The Ted Stevens Center for Arctic Security Studies, the Department of Defense’s sixth and newest regional center, will be located in Anchorage, Colorado Springs or Washington, D.C., according to testimony last week by military leaders at the Joint Armed Services Committee in Juneau.
Sen. Lisa Murkowski, meanwhile, said Saturday in response to a query from the News-Miner that she has "made very clear to the president and the Department of Defense that the Ted Stevens Center for Arctic Security Studies should be located in Alaska – the state that makes America an Arctic nation."
Senior members of the military with oversight in Alaska testified on Tuesday, Oct. 5, before state lawmakers in an annual presentation on U.S. military activities, readiness and goals in Alaska.
Chief Master Sergeant Kristopher K. Berg, of the 11th Air Force, spoke to lawmakers about plans for the future defense center, after being introduced by Maj. Gen. David Krumm, commander of the 11th Air Force.
Berg said that “… in September we were able to get Maj. Gen. Church Kee established as the senior Arctic adviser” for the future regional center.
Kee will be responsible for support in developing the center and for early operations there. He is “helping to get the ball rolling in establishing everything … We’re hoping for an announcement in October on what that official location is — Anchorage, Colorado Springs or D.C.,” Berg told the committee.
A top goal of the military, Berg said, is “professionalizing the Arctic.”
Sen. Murkowski: Opportunities to increase Arctic diplomacy
Murkowski said Saturday that Alaska's "geo-strategic location provides America a front row seat to all the happenings in the Arctic and greater opportunities to increase Arctic diplomacy."
She added: "I worked hard to secure authorization and funding to bring this project to fruition and remain committed to providing America every opportunity possible to continue to advance our Arctic presence.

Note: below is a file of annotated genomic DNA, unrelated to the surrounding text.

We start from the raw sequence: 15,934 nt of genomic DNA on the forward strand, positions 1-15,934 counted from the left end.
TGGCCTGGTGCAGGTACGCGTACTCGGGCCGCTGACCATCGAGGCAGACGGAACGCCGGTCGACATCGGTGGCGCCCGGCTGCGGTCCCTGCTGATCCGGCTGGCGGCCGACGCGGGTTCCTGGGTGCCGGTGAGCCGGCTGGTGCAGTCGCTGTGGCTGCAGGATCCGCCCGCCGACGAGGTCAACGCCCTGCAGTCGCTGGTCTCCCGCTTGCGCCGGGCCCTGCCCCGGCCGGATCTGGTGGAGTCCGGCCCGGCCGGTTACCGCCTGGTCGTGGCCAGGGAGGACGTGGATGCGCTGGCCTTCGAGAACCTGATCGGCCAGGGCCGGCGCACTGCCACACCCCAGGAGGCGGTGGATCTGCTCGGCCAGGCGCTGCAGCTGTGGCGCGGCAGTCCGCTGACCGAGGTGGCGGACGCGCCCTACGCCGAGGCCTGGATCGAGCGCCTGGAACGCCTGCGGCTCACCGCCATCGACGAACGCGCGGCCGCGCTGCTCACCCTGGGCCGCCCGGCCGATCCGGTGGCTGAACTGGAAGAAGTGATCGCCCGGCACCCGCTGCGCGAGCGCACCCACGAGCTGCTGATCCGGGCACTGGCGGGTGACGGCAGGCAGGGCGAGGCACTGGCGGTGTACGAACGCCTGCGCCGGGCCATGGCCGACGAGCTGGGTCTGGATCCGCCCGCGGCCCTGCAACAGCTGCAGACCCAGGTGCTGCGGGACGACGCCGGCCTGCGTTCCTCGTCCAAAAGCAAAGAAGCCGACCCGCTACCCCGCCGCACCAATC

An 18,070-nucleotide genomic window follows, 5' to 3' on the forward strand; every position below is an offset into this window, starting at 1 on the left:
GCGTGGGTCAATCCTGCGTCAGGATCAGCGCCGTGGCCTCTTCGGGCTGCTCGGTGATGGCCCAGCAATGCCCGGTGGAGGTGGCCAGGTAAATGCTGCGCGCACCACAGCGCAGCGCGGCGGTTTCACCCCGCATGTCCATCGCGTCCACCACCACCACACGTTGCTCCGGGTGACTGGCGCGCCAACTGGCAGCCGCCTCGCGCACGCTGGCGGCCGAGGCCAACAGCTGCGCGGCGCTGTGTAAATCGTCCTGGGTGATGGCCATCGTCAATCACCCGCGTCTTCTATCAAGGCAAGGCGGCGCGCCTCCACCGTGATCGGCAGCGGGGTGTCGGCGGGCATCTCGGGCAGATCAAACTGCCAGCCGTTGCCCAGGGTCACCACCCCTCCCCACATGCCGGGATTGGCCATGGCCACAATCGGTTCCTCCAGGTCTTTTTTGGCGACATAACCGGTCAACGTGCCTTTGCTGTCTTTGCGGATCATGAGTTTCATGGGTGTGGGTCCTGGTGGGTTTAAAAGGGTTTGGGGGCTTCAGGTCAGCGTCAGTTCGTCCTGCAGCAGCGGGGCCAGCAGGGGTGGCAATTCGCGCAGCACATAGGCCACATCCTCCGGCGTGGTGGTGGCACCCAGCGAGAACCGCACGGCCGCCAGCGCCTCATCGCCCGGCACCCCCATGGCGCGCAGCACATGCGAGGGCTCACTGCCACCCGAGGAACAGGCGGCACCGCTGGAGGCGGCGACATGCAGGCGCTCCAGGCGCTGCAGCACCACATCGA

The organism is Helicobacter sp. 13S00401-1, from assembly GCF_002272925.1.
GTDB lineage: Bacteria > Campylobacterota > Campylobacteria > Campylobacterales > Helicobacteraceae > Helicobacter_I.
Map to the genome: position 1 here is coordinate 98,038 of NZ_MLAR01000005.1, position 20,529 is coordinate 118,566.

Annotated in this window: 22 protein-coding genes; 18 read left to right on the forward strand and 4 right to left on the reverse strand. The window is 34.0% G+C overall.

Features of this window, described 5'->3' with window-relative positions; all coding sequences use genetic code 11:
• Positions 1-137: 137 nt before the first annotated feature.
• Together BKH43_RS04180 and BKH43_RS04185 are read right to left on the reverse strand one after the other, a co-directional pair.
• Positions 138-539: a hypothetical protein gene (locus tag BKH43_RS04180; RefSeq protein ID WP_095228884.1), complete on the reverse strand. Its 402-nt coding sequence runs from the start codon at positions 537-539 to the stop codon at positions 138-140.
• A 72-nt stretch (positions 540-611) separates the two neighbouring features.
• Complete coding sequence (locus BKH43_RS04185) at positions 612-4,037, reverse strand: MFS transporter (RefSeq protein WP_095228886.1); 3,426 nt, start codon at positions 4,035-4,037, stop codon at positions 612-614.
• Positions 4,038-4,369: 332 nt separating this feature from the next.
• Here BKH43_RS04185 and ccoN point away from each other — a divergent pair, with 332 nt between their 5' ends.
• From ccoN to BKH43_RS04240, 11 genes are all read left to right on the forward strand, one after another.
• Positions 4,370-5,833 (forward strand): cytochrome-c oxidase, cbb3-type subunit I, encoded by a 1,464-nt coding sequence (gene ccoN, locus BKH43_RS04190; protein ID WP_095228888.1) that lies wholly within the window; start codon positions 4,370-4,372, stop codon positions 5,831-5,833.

"My expectation is that the administration will support those efforts by coming to the reasonable conclusion that Alaska is the only location that should be home to the Ted Stevens Center, and I anticipate this decision to come very soon,” Murkowski said.
Maj. Gen. Krumm: Arctic is an 'avenue of approach'
Krumm had underscored the Arctic region’s strategic importance during testimony before the Joint Armed Services Committee of the Legislature.
The “Arctic used to be seen as a barrier,” Krumm said. “Now we know with technology and with more human and nation-state activity, the Arctic is not a barrier but potentially an avenue of approach.”
In the northern hemisphere, “the closest way” for adversaries “to get back at the U.S. is through the Arctic, and we’re working on getting ready for that,” Krumm said.
Creating the nation’s first Arctic regional center was an initiative sponsored by Murkowski and Dan Sullivan in the fiscal 2021 National Defense Authorization Act.
Although the Pentagon announced plans to create the center, disclosed its name, and tapped Kee as senior adviser, potential sites for the institution had not been discussed publicly until now.
The goal of the new Ted Stevens Center is “to build strong, sustainable, international networks of security leaders to advance U.S. national security priorities in the Arctic region,” according to the Defense Security Cooperation Agency.
The center’s mission will be “to engage in regional and global security issues through research, communication, and education,” according to the agency.
Other Defense Department regional centers are the:
- George C. Marshall European Center for Security Studies in Germany;
- Daniel K. Inouye Asia-Pacific Center for Security Studies in Hawaii;
- William J. Perry Center for Hemispheric Defense Studies in Washington, D.C.
- Africa Center for Strategic Studies in Washington, D.C.
- Near East-South Asia Center for Strategic Studies in Washington, D.C.
Editor's note: This article was updated Saturday, Oct. 9, 2021, at 6:45 p.m., Alaska time, with comments from Sen. Lisa Murkowski.